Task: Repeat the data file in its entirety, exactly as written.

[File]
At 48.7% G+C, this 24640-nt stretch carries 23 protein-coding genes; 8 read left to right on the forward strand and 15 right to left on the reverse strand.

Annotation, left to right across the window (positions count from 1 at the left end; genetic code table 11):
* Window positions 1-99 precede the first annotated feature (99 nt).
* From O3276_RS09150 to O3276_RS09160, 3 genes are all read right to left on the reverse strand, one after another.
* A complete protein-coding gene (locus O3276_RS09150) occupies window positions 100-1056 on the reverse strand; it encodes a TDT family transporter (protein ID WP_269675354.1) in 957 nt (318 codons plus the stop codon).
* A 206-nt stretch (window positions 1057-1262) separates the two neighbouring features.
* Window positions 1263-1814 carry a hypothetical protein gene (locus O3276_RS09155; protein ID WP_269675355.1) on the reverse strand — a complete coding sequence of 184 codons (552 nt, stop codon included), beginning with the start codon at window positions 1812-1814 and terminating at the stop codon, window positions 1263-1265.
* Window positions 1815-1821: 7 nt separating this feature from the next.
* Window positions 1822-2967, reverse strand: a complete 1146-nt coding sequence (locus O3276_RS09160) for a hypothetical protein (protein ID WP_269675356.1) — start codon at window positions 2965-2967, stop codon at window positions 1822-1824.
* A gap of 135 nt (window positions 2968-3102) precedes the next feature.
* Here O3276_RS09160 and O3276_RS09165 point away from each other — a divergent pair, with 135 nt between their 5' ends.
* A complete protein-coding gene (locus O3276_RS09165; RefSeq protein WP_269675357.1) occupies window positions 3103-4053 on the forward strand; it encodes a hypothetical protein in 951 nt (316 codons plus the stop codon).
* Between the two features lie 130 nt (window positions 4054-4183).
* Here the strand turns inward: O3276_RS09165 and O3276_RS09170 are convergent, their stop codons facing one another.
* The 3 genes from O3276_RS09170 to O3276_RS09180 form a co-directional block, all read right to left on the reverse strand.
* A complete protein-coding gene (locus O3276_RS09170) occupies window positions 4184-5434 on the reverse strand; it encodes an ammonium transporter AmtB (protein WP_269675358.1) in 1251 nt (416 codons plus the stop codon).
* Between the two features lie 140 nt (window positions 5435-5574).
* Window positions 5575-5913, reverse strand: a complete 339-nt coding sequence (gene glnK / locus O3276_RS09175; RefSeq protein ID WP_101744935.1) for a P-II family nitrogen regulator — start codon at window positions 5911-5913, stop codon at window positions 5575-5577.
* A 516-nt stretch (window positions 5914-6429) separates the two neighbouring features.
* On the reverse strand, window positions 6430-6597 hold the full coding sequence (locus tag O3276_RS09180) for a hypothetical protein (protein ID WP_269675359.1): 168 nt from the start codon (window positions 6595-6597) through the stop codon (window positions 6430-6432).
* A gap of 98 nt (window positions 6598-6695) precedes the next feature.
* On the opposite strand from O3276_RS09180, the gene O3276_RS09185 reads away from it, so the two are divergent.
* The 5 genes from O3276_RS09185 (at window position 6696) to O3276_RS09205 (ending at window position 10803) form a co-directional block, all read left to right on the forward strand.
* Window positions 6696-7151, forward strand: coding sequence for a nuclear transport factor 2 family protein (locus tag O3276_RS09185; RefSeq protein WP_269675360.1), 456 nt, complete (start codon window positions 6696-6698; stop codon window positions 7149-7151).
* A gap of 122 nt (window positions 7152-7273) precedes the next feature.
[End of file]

At 48.7% G+C, this 24640-nt stretch carries 23 protein-coding genes; 8 read left to right on the forward strand and 15 right to left on the reverse strand.

Annotation, left to right across the window (positions count from 1 at the left end; genetic code table 11):
* Window positions 1-99 precede the first annotated feature (99 nt).
* From O3276_RS09150 to O3276_RS09160, 3 genes are all read right to left on the reverse strand, one after another.
* A complete protein-coding gene (locus O3276_RS09150) occupies window positions 100-1056 on the reverse strand; it encodes a TDT family transporter (protein ID WP_269675354.1) in 957 nt (318 codons plus the stop codon).
* A 206-nt stretch (window positions 1057-1262) separates the two neighbouring features.
* Window positions 1263-1814 carry a hypothetical protein gene (locus O3276_RS09155; protein ID WP_269675355.1) on the reverse strand — a complete coding sequence of 184 codons (552 nt, stop codon included), beginning with the start codon at window positions 1812-1814 and terminating at the stop codon, window positions 1263-1265.
* Window positions 1815-1821: 7 nt separating this feature from the next.
* Window positions 1822-2967, reverse strand: a complete 1146-nt coding sequence (locus O3276_RS09160) for a hypothetical protein (protein ID WP_269675356.1) — start codon at window positions 2965-2967, stop codon at window positions 1822-1824.
* A gap of 135 nt (window positions 2968-3102) precedes the next feature.
* Here O3276_RS09160 and O3276_RS09165 point away from each other — a divergent pair, with 135 nt between their 5' ends.
* A complete protein-coding gene (locus O3276_RS09165; RefSeq protein WP_269675357.1) occupies window positions 3103-4053 on the forward strand; it encodes a hypothetical protein in 951 nt (316 codons plus the stop codon).
* Between the two features lie 130 nt (window positions 4054-4183).
* Here the strand turns inward: O3276_RS09165 and O3276_RS09170 are convergent, their stop codons facing one another.
* The 3 genes from O3276_RS09170 to O3276_RS09180 form a co-directional block, all read right to left on the reverse strand.
* A complete protein-coding gene (locus O3276_RS09170) occupies window positions 4184-5434 on the reverse strand; it encodes an ammonium transporter AmtB (protein WP_269675358.1) in 1251 nt (416 codons plus the stop codon).
* Between the two features lie 140 nt (window positions 5435-5574).
* Window positions 5575-5913, reverse strand: a complete 339-nt coding sequence (gene glnK / locus O3276_RS09175; RefSeq protein ID WP_101744935.1) for a P-II family nitrogen regulator — start codon at window positions 5911-5913, stop codon at window positions 5575-5577.
* A 516-nt stretch (window positions 5914-6429) separates the two neighbouring features.
* On the reverse strand, window positions 6430-6597 hold the full coding sequence (locus tag O3276_RS09180) for a hypothetical protein (protein ID WP_269675359.1): 168 nt from the start codon (window positions 6595-6597) through the stop codon (window positions 6430-6432).
* A gap of 98 nt (window positions 6598-6695) precedes the next feature.
* On the opposite strand from O3276_RS09180, the gene O3276_RS09185 reads away from it, so the two are divergent.
* The 5 genes from O3276_RS09185 (at window position 6696) to O3276_RS09205 (ending at window position 10803) form a co-directional block, all read left to right on the forward strand.
* Window positions 6696-7151, forward strand: coding sequence for a nuclear transport factor 2 family protein (locus tag O3276_RS09185; RefSeq protein WP_269675360.1), 456 nt, complete (start codon window positions 6696-6698; stop codon window positions 7149-7151).
* A gap of 122 nt (window positions 7152-7273) precedes the next feature.